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How to master the art of 'Show, Don't tell' in your writing

Unlock the power of captivating writing with writing coach Sarah Kate Ishii


blog post article about how to master the art of show, don't tell in creative writing. Guest writer: Sarah Kate Ishii, writing coach, published author, publishing consultant and founder of StorycraftGateway.com



Sarah Kate Ishii, writing coach, publishing consultant, founder of Storycraft Gateway



Ever found yourself lost in a book, feeling like you're right there in the thick of the action? That's the magic of 'showing' in writing. Instead of simply telling readers what's happening, it's about painting vivid scenes, evoking emotions, and letting readers experience the story for themselves.


Well-meaning writing advice givers often tell us how to

show, don't tell

in the hopes it will help us make our writing better. But no-one really tells us what that means or how to do it.


Today Storycraft Gateway is going to guide you on the how of showing, not telling. To help enhance you're writing and give your readers the best immersive reading experience we know you want to give them.


 

How to master the art of

'show, don't tell' in your writing



» Craft Concrete Sensory Experiences


Transport your readers to another world by appealing to their senses.

Think sound, smell, touch,

the elements of the senses we often miss out in writing.


Let your readers feel the chill of the wind, hear the crunch of footsteps on snow, and smell the aroma of freshly baked bread. It'll paint a whole new picture for your readers than just telling them what things look like.


»  Reveal Through Actions and Reactions



Actions speak louder than words.


Show characters' emotions through their
gestures, expressions, and movements.

Let their reactions speak volumes about their inner turmoil or joy.


Instead of saying 'Elemere was angry', show us how she's angry by having her stomp through the streets, bumping carelessly into passers by, and turning to give her friend a scowl before throwing her door open and slamming it behind her.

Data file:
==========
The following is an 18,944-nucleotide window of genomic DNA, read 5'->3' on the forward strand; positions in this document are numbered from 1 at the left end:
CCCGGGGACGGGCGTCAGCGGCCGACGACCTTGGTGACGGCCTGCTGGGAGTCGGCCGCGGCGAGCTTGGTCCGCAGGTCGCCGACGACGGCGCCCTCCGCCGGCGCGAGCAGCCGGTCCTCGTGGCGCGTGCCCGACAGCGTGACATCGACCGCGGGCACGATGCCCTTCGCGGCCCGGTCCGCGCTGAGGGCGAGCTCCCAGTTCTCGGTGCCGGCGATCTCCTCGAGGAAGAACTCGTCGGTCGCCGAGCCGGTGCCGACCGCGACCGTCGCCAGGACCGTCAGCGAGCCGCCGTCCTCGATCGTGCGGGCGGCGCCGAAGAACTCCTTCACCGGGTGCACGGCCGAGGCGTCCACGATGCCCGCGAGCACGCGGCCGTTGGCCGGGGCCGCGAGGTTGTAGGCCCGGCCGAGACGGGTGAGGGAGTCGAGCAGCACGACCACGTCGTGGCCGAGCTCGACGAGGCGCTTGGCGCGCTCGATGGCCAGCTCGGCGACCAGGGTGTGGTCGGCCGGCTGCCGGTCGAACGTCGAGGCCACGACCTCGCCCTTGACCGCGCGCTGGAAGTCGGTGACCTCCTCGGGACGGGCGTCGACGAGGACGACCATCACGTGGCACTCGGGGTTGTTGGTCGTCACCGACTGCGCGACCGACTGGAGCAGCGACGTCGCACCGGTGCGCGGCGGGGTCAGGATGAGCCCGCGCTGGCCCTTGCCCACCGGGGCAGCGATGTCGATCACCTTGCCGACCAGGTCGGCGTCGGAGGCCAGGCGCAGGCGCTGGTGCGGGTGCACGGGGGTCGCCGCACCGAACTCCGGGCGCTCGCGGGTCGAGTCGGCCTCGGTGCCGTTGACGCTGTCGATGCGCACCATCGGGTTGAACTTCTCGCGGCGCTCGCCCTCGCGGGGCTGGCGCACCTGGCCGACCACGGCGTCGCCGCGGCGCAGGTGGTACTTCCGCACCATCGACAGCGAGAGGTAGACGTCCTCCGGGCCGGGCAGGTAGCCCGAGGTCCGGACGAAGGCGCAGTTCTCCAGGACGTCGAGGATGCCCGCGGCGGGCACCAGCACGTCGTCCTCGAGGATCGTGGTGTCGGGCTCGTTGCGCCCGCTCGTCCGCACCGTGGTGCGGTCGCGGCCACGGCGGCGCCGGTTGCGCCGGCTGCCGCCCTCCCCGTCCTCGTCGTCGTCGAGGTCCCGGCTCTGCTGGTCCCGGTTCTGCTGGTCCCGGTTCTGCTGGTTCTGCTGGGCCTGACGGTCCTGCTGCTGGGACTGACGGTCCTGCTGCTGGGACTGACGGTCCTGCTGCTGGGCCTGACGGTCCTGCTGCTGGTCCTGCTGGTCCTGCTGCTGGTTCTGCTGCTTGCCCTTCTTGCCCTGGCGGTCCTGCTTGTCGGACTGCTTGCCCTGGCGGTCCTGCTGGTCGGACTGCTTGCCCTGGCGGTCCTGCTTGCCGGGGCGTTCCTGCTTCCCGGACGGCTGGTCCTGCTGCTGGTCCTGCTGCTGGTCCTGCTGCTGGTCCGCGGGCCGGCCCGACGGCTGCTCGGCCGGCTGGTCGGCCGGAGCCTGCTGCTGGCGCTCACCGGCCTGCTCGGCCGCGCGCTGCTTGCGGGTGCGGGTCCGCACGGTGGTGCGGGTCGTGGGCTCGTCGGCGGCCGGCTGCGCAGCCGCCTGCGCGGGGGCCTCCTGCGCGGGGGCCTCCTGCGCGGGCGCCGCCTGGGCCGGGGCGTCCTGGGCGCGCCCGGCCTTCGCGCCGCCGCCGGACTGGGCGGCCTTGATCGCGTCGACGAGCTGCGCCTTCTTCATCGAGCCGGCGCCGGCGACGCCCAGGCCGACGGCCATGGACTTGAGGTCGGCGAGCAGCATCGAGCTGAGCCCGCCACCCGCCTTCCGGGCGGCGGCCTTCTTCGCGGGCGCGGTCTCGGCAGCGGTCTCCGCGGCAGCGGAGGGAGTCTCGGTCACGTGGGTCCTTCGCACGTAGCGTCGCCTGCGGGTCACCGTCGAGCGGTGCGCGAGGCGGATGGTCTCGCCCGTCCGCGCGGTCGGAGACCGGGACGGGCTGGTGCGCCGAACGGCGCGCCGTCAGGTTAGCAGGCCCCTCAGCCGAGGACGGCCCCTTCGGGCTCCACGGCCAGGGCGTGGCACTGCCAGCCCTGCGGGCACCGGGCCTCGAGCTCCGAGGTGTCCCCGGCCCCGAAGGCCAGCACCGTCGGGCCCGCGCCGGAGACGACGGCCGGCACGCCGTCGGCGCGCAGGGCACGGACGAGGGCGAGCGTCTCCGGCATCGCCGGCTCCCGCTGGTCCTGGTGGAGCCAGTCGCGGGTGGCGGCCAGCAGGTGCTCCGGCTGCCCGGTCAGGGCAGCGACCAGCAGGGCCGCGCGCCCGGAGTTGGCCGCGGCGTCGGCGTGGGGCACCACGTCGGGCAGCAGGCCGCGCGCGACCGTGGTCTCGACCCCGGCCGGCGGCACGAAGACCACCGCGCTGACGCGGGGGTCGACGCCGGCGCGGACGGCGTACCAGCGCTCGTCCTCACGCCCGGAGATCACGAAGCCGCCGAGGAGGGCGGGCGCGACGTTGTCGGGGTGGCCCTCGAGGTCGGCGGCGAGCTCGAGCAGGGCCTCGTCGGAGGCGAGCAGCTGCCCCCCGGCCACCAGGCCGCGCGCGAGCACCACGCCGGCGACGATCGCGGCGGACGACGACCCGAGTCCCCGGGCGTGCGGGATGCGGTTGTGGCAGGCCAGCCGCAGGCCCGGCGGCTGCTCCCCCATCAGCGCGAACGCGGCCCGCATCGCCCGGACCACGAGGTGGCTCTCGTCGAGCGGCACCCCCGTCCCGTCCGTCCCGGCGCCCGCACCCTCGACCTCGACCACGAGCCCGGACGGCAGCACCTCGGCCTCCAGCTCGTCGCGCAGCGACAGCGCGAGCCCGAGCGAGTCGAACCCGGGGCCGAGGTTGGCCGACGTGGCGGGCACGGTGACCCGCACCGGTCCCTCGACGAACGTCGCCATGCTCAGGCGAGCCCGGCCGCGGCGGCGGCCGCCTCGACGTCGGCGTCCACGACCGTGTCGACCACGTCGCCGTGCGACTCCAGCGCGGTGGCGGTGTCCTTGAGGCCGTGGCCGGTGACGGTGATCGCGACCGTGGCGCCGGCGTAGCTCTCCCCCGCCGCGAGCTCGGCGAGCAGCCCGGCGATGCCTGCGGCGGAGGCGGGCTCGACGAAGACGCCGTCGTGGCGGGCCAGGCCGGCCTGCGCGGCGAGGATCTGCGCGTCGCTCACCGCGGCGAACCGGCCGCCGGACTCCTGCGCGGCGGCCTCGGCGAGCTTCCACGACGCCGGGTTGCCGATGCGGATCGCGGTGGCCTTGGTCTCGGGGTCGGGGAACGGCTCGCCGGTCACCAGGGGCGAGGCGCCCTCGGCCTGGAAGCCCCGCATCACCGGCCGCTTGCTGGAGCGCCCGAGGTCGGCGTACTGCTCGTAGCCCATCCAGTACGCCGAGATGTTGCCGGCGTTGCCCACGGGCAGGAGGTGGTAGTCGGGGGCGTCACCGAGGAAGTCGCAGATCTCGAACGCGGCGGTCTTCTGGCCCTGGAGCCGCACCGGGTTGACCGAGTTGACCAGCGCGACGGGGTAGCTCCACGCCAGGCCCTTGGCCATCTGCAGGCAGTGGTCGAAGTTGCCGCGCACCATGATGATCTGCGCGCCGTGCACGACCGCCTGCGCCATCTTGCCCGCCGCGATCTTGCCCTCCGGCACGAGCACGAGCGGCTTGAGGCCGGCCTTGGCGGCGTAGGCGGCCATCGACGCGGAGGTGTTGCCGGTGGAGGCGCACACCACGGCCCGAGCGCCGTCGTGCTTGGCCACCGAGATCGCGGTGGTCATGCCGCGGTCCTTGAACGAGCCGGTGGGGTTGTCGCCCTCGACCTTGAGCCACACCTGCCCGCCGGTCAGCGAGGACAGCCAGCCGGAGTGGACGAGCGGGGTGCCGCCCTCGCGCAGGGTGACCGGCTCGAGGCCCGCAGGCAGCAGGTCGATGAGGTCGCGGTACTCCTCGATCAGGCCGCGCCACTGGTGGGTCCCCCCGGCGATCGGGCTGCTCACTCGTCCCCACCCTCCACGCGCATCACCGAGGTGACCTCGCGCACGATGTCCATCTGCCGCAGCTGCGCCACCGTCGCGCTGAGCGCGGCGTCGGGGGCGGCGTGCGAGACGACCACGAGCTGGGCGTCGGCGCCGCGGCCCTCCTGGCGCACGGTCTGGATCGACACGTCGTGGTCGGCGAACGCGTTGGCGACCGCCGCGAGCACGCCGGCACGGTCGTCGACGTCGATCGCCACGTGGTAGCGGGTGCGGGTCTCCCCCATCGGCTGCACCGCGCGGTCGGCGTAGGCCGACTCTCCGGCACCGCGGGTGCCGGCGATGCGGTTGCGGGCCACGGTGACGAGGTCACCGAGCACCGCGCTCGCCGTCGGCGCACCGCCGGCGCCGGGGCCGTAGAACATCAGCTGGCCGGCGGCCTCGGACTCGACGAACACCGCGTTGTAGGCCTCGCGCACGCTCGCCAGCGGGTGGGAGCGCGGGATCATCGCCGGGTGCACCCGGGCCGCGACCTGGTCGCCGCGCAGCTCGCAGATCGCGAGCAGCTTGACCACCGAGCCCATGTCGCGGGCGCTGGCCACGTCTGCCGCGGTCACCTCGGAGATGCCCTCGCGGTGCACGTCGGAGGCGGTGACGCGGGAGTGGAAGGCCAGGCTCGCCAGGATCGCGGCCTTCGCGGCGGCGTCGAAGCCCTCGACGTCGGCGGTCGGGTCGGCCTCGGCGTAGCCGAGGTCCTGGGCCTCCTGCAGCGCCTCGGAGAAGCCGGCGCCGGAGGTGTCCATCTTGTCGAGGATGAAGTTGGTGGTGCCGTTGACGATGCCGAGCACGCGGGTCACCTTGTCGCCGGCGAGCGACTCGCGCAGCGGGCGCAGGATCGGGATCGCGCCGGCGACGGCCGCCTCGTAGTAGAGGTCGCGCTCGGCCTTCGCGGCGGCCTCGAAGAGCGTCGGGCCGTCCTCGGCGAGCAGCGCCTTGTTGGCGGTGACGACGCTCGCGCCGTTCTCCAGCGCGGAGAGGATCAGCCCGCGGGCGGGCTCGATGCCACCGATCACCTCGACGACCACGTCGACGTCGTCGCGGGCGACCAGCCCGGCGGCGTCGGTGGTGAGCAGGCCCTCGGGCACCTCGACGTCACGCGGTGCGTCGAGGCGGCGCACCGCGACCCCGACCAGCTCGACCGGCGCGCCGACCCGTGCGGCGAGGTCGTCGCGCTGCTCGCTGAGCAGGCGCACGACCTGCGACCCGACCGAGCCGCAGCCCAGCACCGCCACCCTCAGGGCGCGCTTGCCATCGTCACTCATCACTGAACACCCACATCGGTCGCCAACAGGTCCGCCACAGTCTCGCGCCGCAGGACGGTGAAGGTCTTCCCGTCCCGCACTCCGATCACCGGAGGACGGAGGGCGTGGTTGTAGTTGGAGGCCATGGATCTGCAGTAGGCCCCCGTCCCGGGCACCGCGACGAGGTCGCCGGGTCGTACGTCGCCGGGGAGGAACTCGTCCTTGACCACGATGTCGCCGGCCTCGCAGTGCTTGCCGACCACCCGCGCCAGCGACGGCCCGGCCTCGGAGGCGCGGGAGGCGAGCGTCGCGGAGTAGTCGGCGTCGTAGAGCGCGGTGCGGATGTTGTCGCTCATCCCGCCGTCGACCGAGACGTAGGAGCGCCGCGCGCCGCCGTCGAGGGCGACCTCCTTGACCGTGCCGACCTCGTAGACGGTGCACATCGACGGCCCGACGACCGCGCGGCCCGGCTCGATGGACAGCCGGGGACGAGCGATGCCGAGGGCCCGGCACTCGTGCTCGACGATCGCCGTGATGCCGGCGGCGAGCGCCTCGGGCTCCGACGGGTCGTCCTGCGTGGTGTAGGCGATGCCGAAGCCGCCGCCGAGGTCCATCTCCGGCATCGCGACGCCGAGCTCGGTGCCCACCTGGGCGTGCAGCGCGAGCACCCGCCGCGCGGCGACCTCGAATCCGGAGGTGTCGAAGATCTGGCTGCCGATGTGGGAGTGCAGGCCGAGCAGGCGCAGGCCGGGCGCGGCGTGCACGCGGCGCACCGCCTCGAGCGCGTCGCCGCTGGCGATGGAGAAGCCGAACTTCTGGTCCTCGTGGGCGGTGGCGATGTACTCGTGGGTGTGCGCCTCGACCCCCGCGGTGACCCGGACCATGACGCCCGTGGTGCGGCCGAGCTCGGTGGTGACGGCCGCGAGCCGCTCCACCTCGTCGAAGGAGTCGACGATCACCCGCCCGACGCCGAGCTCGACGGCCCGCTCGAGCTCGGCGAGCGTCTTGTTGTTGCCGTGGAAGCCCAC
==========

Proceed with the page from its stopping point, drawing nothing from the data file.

»  The Power of Dialogue


Dialogue isn't just about what characters say;

it's about how they say it.

Use tone, pacing, and choice of words to convey emotions, relationships, and conflicts with subtlety and depth. Do they speak through gritted teeth? Do they yawn and struggle to finish their sentence and trail off? Do they speak really kindly to one person but then really stonily to another?


Think about conversations you have and those you hear around you. How do people speak with each other? When they're tired? Upset? When they're distracted? When they're talking with someone they love vs someone they dislike?


»  Illustrate Character Growth Through Choices


Actions define characters.

Show their development through the decisions they make in challenging situations. Let readers witness their courage, resilience, and growth firsthand.


A character who started off quite cowardly and unwilling to get involved in the main action might show their development through the story by starting to chip into conversations, offering to help with collecting resources, and then in their big climax moment, they jump in and save someone else in a fight they'd ordinarily run away from.



»  Paint Pictures with Metaphors and Similes



Turn the ordinary into the extraordinary with vivid imagery. Use metaphors and similes to infuse your writing with richness and depth, inviting readers to see the world through a new lens.


Instead of explaining that a character feels lost, you could say

they felt like 'a ship without a rudder, drifting aimlessly'.

The challenge with this though is using too many clichés. It's all well and good to use metaphors and similes, but over using them can frustrate the readers, especially when they're all from the same old list we see everywhere!


»  Infuse Environments with Meaning



The world around your characters isn't just background noise;

it's a reflection of their inner worlds.

Use their interactions with the environment to reveal their emotions, fears, and desires.


If a character is nervous, you could describe them fidgeting with objects, knocking things over, or repeatedly tapping their foot. These subtle cues allow readers to infer the character's emotions through their interactions with the surroundings, and paints the scene more wholly for your readers.


 

Ready to take your storytelling to the next level? Book your personalised 1-on-1 coaching session with writing and publishing mentor Sarah Kate Ishii, founder of Storycraft Gateway, today. Whether you're struggling to craft compelling scenes or looking to refine your narrative voice, Sarah will provide tailored guidance to help you unleash your full potential as a writer.




Sarah Kate Ishii, writing coach, publishing consultant, founder of Storycraft Gateway

Don't let your story languish in the shadows. Let's get your readers fully immersed through strong storycrafting.




How to master the art of 'show, don't tell' in your writing

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